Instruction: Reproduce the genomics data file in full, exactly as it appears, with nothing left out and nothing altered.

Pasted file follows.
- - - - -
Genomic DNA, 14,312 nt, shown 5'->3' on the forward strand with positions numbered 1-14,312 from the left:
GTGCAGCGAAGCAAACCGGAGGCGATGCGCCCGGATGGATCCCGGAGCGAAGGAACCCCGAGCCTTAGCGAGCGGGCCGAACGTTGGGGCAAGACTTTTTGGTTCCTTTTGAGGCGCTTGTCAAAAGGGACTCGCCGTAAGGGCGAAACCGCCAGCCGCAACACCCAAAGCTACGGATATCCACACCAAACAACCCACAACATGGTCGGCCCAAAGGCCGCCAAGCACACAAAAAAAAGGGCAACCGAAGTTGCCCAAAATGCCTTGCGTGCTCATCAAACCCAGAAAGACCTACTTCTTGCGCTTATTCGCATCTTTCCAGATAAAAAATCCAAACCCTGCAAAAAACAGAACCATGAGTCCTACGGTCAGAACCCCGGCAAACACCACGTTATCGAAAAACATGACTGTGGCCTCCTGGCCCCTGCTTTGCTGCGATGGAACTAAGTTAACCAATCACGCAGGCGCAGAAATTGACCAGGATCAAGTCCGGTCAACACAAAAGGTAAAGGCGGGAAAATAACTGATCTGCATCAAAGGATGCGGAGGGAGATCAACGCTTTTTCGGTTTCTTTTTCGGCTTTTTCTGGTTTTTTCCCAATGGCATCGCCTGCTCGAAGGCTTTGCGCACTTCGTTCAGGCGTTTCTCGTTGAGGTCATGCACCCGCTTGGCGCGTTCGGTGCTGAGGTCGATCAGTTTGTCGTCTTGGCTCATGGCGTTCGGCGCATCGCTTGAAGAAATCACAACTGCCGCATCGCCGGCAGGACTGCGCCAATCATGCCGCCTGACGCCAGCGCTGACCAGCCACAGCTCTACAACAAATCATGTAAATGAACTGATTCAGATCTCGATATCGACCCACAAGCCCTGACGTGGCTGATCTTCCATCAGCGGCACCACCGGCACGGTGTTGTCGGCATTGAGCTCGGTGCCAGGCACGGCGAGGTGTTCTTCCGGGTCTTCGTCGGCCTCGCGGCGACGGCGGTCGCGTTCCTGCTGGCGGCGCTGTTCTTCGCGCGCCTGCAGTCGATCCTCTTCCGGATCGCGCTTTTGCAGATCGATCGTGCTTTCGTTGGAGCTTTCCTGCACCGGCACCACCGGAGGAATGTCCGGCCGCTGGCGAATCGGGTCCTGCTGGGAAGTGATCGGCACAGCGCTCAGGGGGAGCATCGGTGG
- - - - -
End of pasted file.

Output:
Genomic DNA, 14,312 nt, shown 5'->3' on the forward strand with positions numbered 1-14,312 from the left:
GTGCAGCGAAGCAAACCGGAGGCGATGCGCCCGGATGGATCCCGGAGCGAAGGAACCCCGAGCCTTAGCGAGCGGGCCGAACGTTGGGGCAAGACTTTTTGGTTCCTTTTGAGGCGCTTGTCAAAAGGGACTCGCCGTAAGGGCGAAACCGCCAGCCGCAACACCCAAAGCTACGGATATCCACACCAAACAACCCACAACATGGTCGGCCCAAAGGCCGCCAAGCACACAAAAAAAAGGGCAACCGAAGTTGCCCAAAATGCCTTGCGTGCTCATCAAACCCAGAAAGACCTACTTCTTGCGCTTATTCGCATCTTTCCAGATAAAAAATCCAAACCCTGCAAAAAACAGAACCATGAGTCCTACGGTCAGAACCCCGGCAAACACCACGTTATCGAAAAACATGACTGTGGCCTCCTGGCCCCTGCTTTGCTGCGATGGAACTAAGTTAACCAATCACGCAGGCGCAGAAATTGACCAGGATCAAGTCCGGTCAACACAAAAGGTAAAGGCGGGAAAATAACTGATCTGCATCAAAGGATGCGGAGGGAGATCAACGCTTTTTCGGTTTCTTTTTCGGCTTTTTCTGGTTTTTTCCCAATGGCATCGCCTGCTCGAAGGCTTTGCGCACTTCGTTCAGGCGTTTCTCGTTGAGGTCATGCACCCGCTTGGCGCGTTCGGTGCTGAGGTCGATCAGTTTGTCGTCTTGGCTCATGGCGTTCGGCGCATCGCTTGAAGAAATCACAACTGCCGCATCGCCGGCAGGACTGCGCCAATCATGCCGCCTGACGCCAGCGCTGACCAGCCACAGCTCTACAACAAATCATGTAAATGAACTGATTCAGATCTCGATATCGACCCACAAGCCCTGACGTGGCTGATCTTCCATCAGCGGCACCACCGGCACGGTGTTGTCGGCATTGAGCTCGGTGCCAGGCACGGCGAGGTGTTCTTCCGGGTCTTCGTCGGCCTCGCGGCGACGGCGGTCGCGTTCCTGCTGGCGGCGCTGTTCTTCGCGCGCCTGCAGTCGATCCTCTTCCGGATCGCGCTTTTGCAGATCGATCGTGCTTTCGTTGGAGCTTTCCTGCACCGGCACCACCGGAGGAATGTCCGGCCGCTGGCGAATCGGGTCCTGCTGGGAAGTGATCGGCACAGCGCTCAGGGGGAGCATCGGTGG